Procurement teams lack the multi-skilled staff they need to pursue more strategic activities, but that doesn’t mean they have to find employees who excel at all of the six competencies they need, from the boundary-breaking “innovator” to the foundational “functional expert” competency.
Think of a successful soccer team (or football team for anyone outside the US), composed of players who perform well at specific aspects of the game: scoring goals, defending, or goalkeeping. Since procurement employees generally lack proficiency at multiple competencies, and training has only a limited impact, procurement managers should assemble a team that, collectively, excels in every area.
For example, managers will need someone to build relationships to gain support for your initiatives, and also someone to keep projects on track and meet deadlines (see chart 1).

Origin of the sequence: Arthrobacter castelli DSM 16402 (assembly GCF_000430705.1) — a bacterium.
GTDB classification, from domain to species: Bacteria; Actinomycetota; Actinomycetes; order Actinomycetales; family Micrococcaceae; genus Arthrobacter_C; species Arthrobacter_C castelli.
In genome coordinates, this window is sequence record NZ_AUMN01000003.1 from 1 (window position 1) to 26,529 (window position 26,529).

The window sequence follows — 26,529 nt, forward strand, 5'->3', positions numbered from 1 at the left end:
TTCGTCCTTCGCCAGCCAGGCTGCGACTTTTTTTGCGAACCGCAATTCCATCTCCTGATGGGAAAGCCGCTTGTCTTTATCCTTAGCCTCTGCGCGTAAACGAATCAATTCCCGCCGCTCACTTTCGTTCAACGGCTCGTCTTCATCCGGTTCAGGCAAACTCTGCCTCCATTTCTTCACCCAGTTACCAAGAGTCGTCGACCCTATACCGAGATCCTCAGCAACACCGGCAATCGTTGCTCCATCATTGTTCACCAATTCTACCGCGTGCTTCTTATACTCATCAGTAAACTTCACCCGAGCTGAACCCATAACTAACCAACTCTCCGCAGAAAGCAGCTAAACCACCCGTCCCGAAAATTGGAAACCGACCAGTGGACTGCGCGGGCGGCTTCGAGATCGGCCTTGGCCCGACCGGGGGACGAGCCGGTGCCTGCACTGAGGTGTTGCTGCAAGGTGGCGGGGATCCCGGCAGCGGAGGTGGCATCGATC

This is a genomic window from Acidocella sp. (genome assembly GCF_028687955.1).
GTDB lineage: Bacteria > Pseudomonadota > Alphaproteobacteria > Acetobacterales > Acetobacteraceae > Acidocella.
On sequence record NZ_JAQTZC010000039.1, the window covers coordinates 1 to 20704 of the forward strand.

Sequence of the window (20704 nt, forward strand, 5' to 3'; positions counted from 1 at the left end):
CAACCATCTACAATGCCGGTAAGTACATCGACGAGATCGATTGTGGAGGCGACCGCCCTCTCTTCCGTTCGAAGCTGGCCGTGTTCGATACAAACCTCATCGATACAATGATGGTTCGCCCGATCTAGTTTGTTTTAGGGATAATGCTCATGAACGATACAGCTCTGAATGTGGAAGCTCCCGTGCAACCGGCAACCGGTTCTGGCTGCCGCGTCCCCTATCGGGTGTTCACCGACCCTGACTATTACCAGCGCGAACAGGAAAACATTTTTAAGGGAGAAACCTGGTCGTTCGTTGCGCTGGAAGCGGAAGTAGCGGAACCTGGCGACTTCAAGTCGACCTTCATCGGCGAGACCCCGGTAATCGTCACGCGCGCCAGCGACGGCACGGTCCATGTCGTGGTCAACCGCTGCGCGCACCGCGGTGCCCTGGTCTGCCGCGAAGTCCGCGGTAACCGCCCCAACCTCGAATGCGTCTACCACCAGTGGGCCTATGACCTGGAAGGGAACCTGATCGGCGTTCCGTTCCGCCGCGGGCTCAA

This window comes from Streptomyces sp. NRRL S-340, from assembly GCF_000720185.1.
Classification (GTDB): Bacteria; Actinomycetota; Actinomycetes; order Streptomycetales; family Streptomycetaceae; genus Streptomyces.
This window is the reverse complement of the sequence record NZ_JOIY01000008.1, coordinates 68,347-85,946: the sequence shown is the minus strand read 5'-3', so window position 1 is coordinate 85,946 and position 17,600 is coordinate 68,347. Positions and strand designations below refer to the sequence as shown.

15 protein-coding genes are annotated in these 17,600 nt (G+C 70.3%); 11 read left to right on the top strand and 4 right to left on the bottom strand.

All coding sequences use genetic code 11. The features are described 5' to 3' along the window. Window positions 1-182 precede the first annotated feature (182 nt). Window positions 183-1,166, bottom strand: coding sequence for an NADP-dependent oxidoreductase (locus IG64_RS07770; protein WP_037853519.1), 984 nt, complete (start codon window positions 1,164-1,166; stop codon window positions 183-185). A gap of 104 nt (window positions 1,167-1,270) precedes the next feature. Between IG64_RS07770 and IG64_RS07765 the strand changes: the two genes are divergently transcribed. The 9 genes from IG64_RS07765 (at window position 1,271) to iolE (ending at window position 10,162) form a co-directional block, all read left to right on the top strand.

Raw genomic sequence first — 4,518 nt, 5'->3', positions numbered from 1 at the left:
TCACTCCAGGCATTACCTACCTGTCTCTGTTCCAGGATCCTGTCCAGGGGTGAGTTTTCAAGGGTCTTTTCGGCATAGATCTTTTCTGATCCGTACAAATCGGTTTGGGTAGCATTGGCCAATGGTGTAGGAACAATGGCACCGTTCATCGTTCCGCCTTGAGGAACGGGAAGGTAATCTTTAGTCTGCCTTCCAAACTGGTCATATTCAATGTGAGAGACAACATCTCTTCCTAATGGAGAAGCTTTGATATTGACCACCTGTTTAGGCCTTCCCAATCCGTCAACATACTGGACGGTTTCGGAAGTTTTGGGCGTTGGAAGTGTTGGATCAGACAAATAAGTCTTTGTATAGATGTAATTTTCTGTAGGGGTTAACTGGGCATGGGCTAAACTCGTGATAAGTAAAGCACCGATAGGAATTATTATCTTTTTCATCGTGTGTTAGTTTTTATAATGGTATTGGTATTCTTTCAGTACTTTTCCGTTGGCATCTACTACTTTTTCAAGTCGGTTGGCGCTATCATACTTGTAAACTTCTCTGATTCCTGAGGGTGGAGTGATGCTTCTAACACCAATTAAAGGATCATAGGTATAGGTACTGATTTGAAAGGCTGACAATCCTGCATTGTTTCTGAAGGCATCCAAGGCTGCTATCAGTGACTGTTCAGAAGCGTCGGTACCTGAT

This is much the same as a soccer team might need a holding midfielder to break up the opposing team’s chances and a playmaker to spur the team forward. Leave out one essential piece and nothing works.
Chart 1: The lifecycle of a strategic procurement project Source: CEB analysis
This approach help employees make the most of their individual strengths: CEB data show staff in teams with complementary skills are 97% more likely to demonstrate strategic performance than staff who are not in such teams.
The Procurement employees who do not excel at any of the six main competencies can still support the team, but they should be placed in the 28% of Procurement roles that don’t require strategic performance.
For more on CEB’s work with procurement teams, see these pages.
CEB Procurement members can access a lot more detail, advice, tools, templates, data, and best practices from this research on the dedicated member website.